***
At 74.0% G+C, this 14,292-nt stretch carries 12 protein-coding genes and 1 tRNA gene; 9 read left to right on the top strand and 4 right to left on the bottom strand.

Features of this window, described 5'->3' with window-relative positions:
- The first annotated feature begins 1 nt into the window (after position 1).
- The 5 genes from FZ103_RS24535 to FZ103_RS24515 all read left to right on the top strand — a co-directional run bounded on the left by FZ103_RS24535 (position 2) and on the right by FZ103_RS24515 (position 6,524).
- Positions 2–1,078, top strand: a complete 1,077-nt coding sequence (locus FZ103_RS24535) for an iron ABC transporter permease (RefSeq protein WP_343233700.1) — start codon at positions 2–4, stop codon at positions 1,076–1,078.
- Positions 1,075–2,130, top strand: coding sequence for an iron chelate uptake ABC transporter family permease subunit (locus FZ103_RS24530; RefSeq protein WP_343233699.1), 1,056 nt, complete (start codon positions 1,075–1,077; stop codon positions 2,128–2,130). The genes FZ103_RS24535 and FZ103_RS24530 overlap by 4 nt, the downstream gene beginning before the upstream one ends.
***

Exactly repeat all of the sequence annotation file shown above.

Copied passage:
At 74.0% G+C, this 14,292-nt stretch carries 12 protein-coding genes and 1 tRNA gene; 9 read left to right on the top strand and 4 right to left on the bottom strand.

Features of this window, described 5'->3' with window-relative positions:
- The first annotated feature begins 1 nt into the window (after position 1).
- The 5 genes from FZ103_RS24535 to FZ103_RS24515 all read left to right on the top strand — a co-directional run bounded on the left by FZ103_RS24535 (position 2) and on the right by FZ103_RS24515 (position 6,524).
- Positions 2–1,078, top strand: a complete 1,077-nt coding sequence (locus FZ103_RS24535) for an iron ABC transporter permease (RefSeq protein WP_343233700.1) — start codon at positions 2–4, stop codon at positions 1,076–1,078.
- Positions 1,075–2,130, top strand: coding sequence for an iron chelate uptake ABC transporter family permease subunit (locus FZ103_RS24530; RefSeq protein WP_343233699.1), 1,056 nt, complete (start codon positions 1,075–1,077; stop codon positions 2,128–2,130). The genes FZ103_RS24535 and FZ103_RS24530 overlap by 4 nt, the downstream gene beginning before the upstream one ends.